On 14 June 2016, the UNU Library will host a library talk for Religion, Identity and Human Security by Giorgio Shani (Routledge, 2014).
Religion, Identity and Human Security seeks to demonstrate that a major source of human insecurity comes from the failure of states around the world to recognize the increasing cultural diversity of their populations which has resulted from globalization. This book begins by setting out the theoretical foundations, dealing with the transformative effects of globalization on identity, violence and security. The second part of the volume then draws on different cases of sites of human insecurity around the globe to develop these ideas, examining themes such as securitization of religious symbols; retreat from multiculturalism; rise of exclusivist ethno-religious identities post-9/11; and state religion, colonization and the ‘racialization’ of migration.
Highlighting that religion can be a source of both human security and insecurity in a globalizing world, the author offers a “critical” human security paradigm that seeks to de-secularize the individual by recognizing the culturally contested and embedded nature of human identities. The work argues that religion serves an important role in re-embedding individuals deracinated from their communities by neo-liberal globalization.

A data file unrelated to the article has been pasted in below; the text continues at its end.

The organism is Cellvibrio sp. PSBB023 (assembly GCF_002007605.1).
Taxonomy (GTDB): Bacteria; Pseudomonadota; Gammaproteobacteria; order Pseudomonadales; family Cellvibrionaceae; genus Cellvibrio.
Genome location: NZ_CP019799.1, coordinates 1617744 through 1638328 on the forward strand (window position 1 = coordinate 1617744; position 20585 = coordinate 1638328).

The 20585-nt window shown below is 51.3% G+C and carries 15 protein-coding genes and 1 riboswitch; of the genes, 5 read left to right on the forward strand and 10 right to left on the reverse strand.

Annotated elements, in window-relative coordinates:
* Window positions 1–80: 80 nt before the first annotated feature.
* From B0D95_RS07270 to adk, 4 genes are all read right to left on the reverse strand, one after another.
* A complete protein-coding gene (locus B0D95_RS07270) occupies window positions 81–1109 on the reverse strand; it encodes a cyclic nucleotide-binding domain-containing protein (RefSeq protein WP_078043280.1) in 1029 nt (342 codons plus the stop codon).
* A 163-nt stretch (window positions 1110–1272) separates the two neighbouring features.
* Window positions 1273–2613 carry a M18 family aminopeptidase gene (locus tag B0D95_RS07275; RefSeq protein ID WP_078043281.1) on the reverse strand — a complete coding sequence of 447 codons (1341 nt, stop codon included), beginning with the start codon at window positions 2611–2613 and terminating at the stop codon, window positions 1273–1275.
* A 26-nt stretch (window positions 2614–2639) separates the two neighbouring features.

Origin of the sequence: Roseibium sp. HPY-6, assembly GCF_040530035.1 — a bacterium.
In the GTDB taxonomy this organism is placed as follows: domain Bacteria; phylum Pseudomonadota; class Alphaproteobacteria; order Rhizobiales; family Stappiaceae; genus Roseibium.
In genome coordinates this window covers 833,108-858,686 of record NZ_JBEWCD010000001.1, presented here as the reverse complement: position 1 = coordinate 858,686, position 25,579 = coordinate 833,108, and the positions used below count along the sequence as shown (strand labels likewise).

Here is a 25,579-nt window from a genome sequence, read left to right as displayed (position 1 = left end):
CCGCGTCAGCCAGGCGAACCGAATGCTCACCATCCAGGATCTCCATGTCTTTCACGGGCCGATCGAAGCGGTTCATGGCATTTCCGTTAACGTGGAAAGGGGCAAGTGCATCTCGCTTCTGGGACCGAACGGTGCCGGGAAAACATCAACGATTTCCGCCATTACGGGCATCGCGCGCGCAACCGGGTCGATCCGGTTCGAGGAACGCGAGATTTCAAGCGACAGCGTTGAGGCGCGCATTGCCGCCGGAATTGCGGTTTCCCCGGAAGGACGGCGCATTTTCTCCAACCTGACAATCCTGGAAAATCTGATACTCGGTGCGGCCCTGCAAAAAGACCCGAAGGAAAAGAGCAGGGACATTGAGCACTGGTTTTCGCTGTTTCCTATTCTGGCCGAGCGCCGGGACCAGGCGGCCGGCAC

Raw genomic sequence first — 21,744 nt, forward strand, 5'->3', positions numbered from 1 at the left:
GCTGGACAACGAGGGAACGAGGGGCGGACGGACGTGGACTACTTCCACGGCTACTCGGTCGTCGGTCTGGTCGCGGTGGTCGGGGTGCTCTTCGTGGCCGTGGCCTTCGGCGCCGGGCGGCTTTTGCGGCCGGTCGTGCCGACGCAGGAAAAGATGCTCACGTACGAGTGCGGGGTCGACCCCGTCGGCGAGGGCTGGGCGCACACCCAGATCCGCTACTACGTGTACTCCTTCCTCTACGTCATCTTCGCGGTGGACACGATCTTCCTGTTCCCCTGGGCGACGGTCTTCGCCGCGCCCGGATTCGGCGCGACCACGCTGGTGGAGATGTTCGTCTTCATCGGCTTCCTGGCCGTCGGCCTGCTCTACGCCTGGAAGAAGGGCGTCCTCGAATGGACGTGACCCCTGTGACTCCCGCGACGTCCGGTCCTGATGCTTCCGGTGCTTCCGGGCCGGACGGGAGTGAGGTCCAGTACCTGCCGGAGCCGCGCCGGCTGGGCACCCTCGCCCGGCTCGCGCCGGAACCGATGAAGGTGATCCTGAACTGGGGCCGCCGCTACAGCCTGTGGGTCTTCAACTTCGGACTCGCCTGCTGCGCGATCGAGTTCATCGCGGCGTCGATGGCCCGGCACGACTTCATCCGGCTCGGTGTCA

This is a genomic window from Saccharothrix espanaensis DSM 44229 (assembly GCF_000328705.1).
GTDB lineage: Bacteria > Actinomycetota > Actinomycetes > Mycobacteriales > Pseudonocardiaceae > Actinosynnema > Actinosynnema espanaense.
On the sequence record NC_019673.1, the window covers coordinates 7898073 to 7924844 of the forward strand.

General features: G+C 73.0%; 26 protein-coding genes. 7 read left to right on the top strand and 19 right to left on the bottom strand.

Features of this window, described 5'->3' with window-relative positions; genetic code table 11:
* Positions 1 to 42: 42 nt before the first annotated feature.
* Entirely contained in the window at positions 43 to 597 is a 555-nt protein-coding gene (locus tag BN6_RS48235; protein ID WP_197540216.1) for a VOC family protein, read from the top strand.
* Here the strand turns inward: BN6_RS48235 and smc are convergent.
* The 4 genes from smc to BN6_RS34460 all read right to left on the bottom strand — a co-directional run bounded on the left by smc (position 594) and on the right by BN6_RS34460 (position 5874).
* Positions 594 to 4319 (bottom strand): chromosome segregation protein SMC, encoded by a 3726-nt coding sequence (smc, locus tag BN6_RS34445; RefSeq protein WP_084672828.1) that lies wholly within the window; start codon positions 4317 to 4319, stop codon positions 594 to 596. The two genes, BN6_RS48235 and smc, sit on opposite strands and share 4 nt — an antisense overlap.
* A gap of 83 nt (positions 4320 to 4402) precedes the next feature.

This event will be held in English; Japanese interpretation will not be provided.
This event is open to the public, but advanced registration is required (by 16:00 on 13 June 2016). Please click on the REGISTER button above to access the online registration page.
You may also register by contacting the UNU Library by email (email@example.com), phone (03-5467-1359) or fax (03-5467-1360).
Giorgio Shani is Professor of Politics and International Relations at International Christian University (Japan).
Sukehiro Hasegawa is Director for Academic Exchange and Cooperation at the United Nations Association of Japan.
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